Duterte Wants To 'Kill 3 Or 5 Drug Lords' Before Stepping Down

Outgoing Philippines President Rodrigo Duterte plans to kill a few drug lords before stepping down from office in June, promising a brutal ending to the bloody campaign against narcotics that has characterized his rule.

"Before I leave, let's finish three or five drug lords. I want to kill them. I do not want them alive," Duterte said in a taped address to the nation aired on Thursday and reported by Inquirer.net.

"I would tell my co-workers in government, we have to gamble. We have to fight them, and when we fight, just kill them."

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Philippine President Rodrigo Duterte delivers a statement during the 19th Association of Southeast Asian Nations (ASEAN)-South Korea Summit on the sidelines of the 31st ASEAN Summit and Related summits at the Philippine International Convention Center (PICC) in Manila on November 13, 2017. Duterte said he wants to kill "three of five drug lords" before leaving office in June. NOEL CELIS/AFP via Getty Images)

Duterte, a populist strongman and an anti-drugs crusader, rose to the highest office in the Philippines in 2016, after 22 years as mayor of the city of Davao. The president has claimed multiple times to have personally killed criminals and drug lords during his years as mayor, but the killings were never verified.

Key to his presidential campaign in 2016 was his intention to fight a war against the illegal drug trade in the Philippines. Once he became president, he delivered his plan—with more brutal consequences than most observers had expected.

Since Duterte launched his war on drugs in July 2016, the bodies have been piling up in the Philippines.

Philippine Drug Enforcement Agency data showed that as of February 28 this year, over 6,000 suspects have been killed as part of the president's campaign against drugs, which counted 229,868 police operations and 331,694 arrests.

These official data are not expected to reflect the real numbers of people assassinated in the street by police and vigilante groups.

Duterte's war on drugs gained criticism internationally and at home, with mass protests breaking out in the Philippines in 2017. In September of that year, just over a year after Duterte took office, thousands of people gathered outside the presidential palace in Manila to protest against the killings authorized by Duterte and his oppressive "dictatorship."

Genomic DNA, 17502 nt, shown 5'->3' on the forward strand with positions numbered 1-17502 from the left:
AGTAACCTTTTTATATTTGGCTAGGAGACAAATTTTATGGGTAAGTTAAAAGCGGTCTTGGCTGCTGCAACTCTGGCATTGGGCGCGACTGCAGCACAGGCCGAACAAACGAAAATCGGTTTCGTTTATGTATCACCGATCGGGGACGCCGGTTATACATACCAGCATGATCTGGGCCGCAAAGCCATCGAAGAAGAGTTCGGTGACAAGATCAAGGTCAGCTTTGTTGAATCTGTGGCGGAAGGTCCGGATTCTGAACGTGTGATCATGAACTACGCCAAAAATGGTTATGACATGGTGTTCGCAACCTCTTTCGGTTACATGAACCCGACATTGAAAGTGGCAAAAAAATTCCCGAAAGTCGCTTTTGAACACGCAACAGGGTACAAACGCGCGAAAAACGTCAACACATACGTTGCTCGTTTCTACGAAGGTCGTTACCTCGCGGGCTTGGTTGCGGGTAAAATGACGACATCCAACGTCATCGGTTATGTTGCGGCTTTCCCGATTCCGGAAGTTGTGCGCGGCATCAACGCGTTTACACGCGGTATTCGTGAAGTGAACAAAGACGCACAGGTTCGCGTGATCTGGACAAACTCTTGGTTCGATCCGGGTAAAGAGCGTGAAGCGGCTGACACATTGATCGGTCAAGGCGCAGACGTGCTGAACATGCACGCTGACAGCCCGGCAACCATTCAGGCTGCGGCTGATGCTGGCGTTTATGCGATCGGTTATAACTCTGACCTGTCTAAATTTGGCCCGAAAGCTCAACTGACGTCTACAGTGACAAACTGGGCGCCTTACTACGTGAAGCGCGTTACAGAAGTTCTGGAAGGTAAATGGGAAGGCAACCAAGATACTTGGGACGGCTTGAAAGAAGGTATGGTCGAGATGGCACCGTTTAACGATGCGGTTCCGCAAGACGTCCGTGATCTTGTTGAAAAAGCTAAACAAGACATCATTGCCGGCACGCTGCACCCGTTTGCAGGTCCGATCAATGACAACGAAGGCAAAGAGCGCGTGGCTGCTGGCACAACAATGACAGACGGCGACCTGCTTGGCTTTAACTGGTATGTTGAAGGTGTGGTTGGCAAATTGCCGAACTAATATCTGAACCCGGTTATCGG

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Filipina domestic helper from Saudi Arabia, Maria Theresa Conje, cries during the burial of her son Bryan Conje, at Sangandaan Cemetery in Manila on July 14, 2019. Over 6,000 people have been killed from July 2016 to end of February 2022 in Duterte's war on drugs. NOEL CELIS/AFP via Getty Images)

The president has been accused of targeting the civilian population and eliminating political opponents and rivals alongside drug suspects and addicts.

Duterte doesn't really seem to care about what anyone thinks of him outside of the Philippines, where his strongman approach has gained him a vast support among the population. The president himself admitted he could go down in history as "The Butcher."

"I will not allow my country, not during my time, [to be destroyed because of illegal drugs]. You say, during the time of Duterte, many have been killed? And so be it," Duterte said during a speech at the Palace's Rizal Hall in January 2017.

Even the announcement in September 2021 that the International Criminal Court (ICC) at The Hague had authorized an investigation into the extrajudicial killings of drug suspects in the Philippines left Duterte cold. The president had his lawyer tell the court that ICC officials would be denied entry to the country, saying the court had no right to investigate him, and that doing so would meddle with the Philippines' domestic affairs.

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MANILA, PHILIPPINES - JULY 22: A woman, whose relative was killed in the drug war, holds a picture of her loved one as she takes part in a protest outside the Philippine congress where President Rodrigo Duterte will deliver his State of the Nation Address on July 22, 2019 in Manila, Philippines. Duterte is unlikely to stand trial for the killings related to his campaign against drugs. Ezra Acayan/Getty Images

The ICC has concluded, after preliminary investigation, that Duterte's war on drugs "cannot be seen as a legitimate law enforcement operation."

His legally protected status might change after he steps out of office, but it is unlikely that the ICC would be able to prosecute Duterte even then.

Duterte did not seek re-election this year, but his daughter Sara Duterte will serve as vice president to his successor Ferdinand 'Bongbong' Marcos Jr, the son of former dictator Ferdinand Marcos Sr.

Ferdinand Marcos Sr, who was president from 1965 to 1986, was overthrown in a revolution after bringing the country to its knees. Ferdinand Marcos Sr and his wife Imelda are estimated to have plundered $10 billion of public money while in power. While $4 billion has since been taken back from the family, most remains unrecovered.

The political comeback of the family after such an epic fall from grace and years in exile has been astounding, and it has certainly been supported by Duterte, who during his administration ordered the burial of Ferdinand Marcos Sr, who had died in exile in Honolulu, Hawaii, on Philippines' soil.